Physicians
e-Newsletter
Intelligence Unit Special Reports Special Events Subscribe Sponsored Departments Follow Us

Twitter Facebook LinkedIn RSS

Physicians Rail at Recertification Requirements

Cheryl Clark, for HealthLeaders Media, June 19, 2014

Doctors are additionally concerned about new transparency policies that reveal to the public which doctors meet interval requirements, and which ones don't. "There's an insinuation that good doctors pass their boards, and bad doctors don't," Fleming says.

'Huge Stakes'

General guidelines for the new certification are now required by the American Board of Medical Specialties for all 24 boards, each of which tailors specific certification requirements for its group of specialty practitioners.

For internists, the largest group, board certification comes from the American Board of Internal Medicine, which certifies 200,000 internists or one in four physicians in the United States.

But it is the way the ABIM has interpreted its mandate from the ABMS, and tailored its own rules, that has internists fired up. "The ABIM's requirements are as rigorous or more rigorous than many other certification boards," Fleming says.

For example, the new rules require doctors to survey patients' charts, to assure that certain services have been provided, such as foot exams for all patients with diabetes. The effort may involve hiring more staff.

"We're not saying they shouldn't have to do this, but the problem is the way it's being rolled out, with very tight expectations that are burdensome for many practices. We don't think it should be part of the recertification process," Fleming says.

1 | 2 | 3 | 4 | 5

Comments are moderated. Please be patient.

9 comments on "Physicians Rail at Recertification Requirements"


Daniel Ramirez (9/16/2014 at 5:10 PM)
Connie, I hope you can forgive my impertinence, but it does not surprise me that you are a... nurse coordinator? ... What board do you sit on? Are you really down here in the mud with the rest of us taking care of PATIENTS on a daily basis? Or do you come down from your desk job perch from time to time to dictate to others?

Daniel Ramirez (9/16/2014 at 5:06 PM)
As a physician I try hard to do the right thing by my patients - ALWAYS. I take pride in my work, and am willing to abide by the rules. But I know a rat when I smell one. You mean to tell me that after ALL of my years of schooling, training, test taking... my board-certification, reimbursement, good standing in my profession, and perhaps even my LICENSE is being held hostage by non-practicing bureaucrat physicians? Unless I play by their silly rules that have ZERO CREDIBLE EVIDENCE to making me a better doctor???? Sirs and Madams in your ivory towers: you can all go straight to hell. This is a SCAM.

Paul Kempen, MD, PhD (7/7/2014 at 12:36 PM)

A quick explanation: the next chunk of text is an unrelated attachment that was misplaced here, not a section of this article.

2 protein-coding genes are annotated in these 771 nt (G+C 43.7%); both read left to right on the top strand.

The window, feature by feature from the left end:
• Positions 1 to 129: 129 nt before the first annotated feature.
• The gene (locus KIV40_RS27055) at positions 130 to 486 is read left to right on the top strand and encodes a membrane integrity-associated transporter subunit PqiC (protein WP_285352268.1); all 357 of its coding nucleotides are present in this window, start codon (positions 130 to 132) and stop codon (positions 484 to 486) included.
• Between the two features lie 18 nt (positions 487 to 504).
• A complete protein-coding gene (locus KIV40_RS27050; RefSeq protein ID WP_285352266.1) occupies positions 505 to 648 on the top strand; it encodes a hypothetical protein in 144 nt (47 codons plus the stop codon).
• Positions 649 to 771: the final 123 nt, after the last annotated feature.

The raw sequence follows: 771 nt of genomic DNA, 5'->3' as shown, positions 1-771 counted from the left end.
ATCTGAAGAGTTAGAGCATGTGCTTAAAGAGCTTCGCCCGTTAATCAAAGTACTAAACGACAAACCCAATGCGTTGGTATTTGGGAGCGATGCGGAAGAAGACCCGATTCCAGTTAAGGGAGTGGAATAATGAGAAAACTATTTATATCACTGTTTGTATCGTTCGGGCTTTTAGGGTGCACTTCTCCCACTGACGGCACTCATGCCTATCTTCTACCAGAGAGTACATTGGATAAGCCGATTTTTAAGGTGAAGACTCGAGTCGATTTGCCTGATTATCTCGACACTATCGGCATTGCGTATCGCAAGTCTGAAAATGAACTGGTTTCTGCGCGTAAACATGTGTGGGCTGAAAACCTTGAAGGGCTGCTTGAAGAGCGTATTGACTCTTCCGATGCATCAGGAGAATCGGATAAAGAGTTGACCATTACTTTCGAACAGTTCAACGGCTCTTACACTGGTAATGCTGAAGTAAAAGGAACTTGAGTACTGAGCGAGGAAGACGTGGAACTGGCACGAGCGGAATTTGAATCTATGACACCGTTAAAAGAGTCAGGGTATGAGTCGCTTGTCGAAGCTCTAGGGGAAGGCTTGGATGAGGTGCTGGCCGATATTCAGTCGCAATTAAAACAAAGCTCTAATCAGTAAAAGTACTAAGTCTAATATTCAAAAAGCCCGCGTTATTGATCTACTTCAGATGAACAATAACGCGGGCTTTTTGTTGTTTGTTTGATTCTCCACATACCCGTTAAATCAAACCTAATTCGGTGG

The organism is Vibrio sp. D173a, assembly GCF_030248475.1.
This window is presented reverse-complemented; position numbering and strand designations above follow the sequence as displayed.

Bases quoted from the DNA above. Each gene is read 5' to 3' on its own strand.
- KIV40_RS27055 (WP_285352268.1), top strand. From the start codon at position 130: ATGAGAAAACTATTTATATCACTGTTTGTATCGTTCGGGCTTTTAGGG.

Ms Clark has actively supported the positions of the ABIM, which is a private corporation recently having invented MOC for their own corporate profits, certification already costing currently $400 million a year in gross receipts and paying their CEO salaries as high as $1.2 million in 2009. They have not been able to demonstrate Certification improves care, yet alone that MOC impacts care in outcome based study. They have even authored and published in 2002 an attempt at meta-analysis to prove Certification matters-but found this was impossible due to the poor quality of all prior studies, describing the "proof" as a "missing link" in the title (Sharp LK, Bashook PG, Lipsky MS, Horowitz SD, Miller SH. Specialty board certification and clinical outcomes: the missing link. Acad Med 2002;77:534–42). The assumption that doctors are not "up to date" is further unfounded, as life long learning is essential to continue in practice and obtain state licenses. The fact that numerous state and national oversight mechanisms exist is ignored, as Ms Clark choses to support the ABMS to be her particular brand of reassurance-as unfounded as that is. I pointed repeatedly to ABMS written articles confirming there is a lack of evidence to support certification and their MOC program, while studying and publishing comprehensive reports to the contrary (Kempen PM. Maintenance of certification and licensure: regulatory capture of medicine. Anesth Analg. 2014 Jun;118(6):1378-86. ) as have others. As for practice improvement modules: These include changing patient care without patients being informed of any risks, costs or dangers-while the sole purpose is for a doctor to personally profit=MOC re-certification. Research for personal benefit and without informed consent was internationally outlawed after WWII by the Nuremberg laws and subsequently validated among all civilized societies by the Helsinki declarations. Society DEMANDS that informed consent be required and that safety and review be assured for every patient in any experiemental setting. Validation of physician competence IS already being verified by multiple agencies including hospital and state medical boards who DO have practice authority, which the ABMS does not have. We do not provide free license to anyone to experiment with human life. This is exactly what the ABMS is forcing, while actually doing nothing to insure physician quality. Next time you go to your doctor ask him if he is MOC compliant and including you in his personal profiting MOC experiment. Be sure to ask what YOUR risks and costs will be to assure the ABMS that he is practicing medicine in YOUR and not the ABMS's best interest!